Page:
It didn’t look certain, but Collegiate pulled it out again.
The Spartans are Kansas high school boys tennis champions for the 23rd time after a year off the top. The doubles pair of Max Wheeler/Luke Swan clinched it with a title of their own in Kansas City.
Collegiate held off Kansas City Christian 39-37 for the Class 3-2-1A championship. It was the tightest finish in the state.
Last year, Wheeler/Swan finished third in Class 4A. McPherson’s Nolan Schrader/Kaden Stewart thumped them 6-3, 6-2. Swan was only a freshman then, and Wheeler still had another shot.
In their last go together, Wheeler/Swan beat Central Plains’ Brett Liebl/Devin Ryan 7-6 (7-3), 4-6, 7-5 in one of the most entertaining matches of the tournament.
Wheeler started the season as a singles player. Coach Dave Hawley contemplated whether to keep him alone or match him up with Swan for another round. He did, and it paid off.
They ripped through their side of the bracket, dropping only six games in the first two matches. Smoky Valley’s Matt and Jake Lucas took six games over two sets against the champs, but the only real trouble came in the final against Liebl and Ryan, two of the more recognizable names in Kansas’ smallest classifications as football and basketball state champions.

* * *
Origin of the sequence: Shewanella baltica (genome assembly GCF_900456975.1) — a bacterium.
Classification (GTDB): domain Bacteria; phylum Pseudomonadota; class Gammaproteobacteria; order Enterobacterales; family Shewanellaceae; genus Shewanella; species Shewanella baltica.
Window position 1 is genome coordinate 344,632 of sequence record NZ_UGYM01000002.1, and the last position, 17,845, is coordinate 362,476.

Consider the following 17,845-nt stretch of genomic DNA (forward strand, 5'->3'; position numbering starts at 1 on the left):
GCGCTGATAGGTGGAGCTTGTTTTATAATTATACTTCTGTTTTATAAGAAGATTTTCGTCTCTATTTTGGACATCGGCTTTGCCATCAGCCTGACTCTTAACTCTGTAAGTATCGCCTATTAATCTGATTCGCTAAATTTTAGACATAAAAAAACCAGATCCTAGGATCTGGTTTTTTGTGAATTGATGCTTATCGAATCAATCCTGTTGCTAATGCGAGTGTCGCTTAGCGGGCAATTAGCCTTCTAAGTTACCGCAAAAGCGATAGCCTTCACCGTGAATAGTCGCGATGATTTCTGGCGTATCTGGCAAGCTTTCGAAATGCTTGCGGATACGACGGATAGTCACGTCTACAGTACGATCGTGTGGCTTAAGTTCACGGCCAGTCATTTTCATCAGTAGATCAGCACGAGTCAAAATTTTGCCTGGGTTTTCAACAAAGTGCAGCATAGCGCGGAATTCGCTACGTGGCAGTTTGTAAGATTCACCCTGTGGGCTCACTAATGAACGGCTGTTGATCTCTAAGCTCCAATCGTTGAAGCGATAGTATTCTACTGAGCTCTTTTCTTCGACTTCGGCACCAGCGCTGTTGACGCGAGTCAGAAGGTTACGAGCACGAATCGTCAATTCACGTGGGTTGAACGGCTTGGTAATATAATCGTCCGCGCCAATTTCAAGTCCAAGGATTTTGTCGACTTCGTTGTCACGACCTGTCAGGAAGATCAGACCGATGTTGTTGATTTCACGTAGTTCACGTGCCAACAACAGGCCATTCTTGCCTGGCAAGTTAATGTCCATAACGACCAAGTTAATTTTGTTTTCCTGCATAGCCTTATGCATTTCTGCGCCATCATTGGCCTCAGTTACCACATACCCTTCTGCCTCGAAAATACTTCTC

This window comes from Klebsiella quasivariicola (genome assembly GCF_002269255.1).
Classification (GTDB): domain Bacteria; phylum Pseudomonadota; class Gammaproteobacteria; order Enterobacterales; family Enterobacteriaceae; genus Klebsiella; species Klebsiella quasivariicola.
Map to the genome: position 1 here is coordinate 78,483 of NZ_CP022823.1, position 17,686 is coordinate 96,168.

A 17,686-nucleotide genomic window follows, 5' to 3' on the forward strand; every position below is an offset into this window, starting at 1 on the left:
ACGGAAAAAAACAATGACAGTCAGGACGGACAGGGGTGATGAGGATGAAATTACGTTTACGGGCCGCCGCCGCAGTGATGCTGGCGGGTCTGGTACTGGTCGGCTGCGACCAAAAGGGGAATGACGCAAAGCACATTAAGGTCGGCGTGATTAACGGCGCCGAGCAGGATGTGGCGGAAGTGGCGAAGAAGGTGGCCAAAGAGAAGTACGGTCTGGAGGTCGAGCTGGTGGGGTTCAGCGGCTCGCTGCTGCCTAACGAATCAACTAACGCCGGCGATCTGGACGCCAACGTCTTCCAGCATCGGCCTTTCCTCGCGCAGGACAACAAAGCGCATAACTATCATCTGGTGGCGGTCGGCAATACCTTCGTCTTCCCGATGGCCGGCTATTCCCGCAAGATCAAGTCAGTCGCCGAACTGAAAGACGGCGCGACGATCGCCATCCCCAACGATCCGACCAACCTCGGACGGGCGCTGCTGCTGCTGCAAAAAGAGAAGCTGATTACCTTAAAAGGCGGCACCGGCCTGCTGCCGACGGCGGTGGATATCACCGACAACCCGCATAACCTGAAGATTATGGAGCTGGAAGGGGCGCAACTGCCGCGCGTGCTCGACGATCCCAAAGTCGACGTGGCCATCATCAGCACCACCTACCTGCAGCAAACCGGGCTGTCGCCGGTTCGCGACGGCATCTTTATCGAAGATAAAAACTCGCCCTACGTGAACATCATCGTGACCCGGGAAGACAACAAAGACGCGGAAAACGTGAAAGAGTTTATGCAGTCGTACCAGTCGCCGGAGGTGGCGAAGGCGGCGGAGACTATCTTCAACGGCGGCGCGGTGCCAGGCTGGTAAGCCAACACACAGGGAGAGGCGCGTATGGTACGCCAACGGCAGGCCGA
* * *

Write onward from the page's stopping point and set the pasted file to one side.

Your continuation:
Collegiate brought a full team to state in 2019, and none finished lower than ninth.
Freshman Charlie Dunne took ninth in singles. Sophomore and regional champion Grant Ramsey finished eighth. And Collegiate’s second doubles team of seniors Mike Feng/Josh Fernandez placed seventh.
In 2018, Collegiate fell 48-41 to McPherson, who bumped up to Class 5A this year. As the Spartans and several other state powers dropped into 3-2-1A, the field in Kansas City was arguably as strong as any in Kansas.
After losing Wonjoon Cho, an All-Metro selection and singles champion, to graduation, Hawley said at the beginning of the season that his group would have to find other ways to get it done. And it did Saturday, spurred on motivation from last season.
“When you don’t win, people look at you at times like, ‘What happened?’ “ Hawley said in March. “They don’t like finishing second. They have been jawing at the bit to get back.”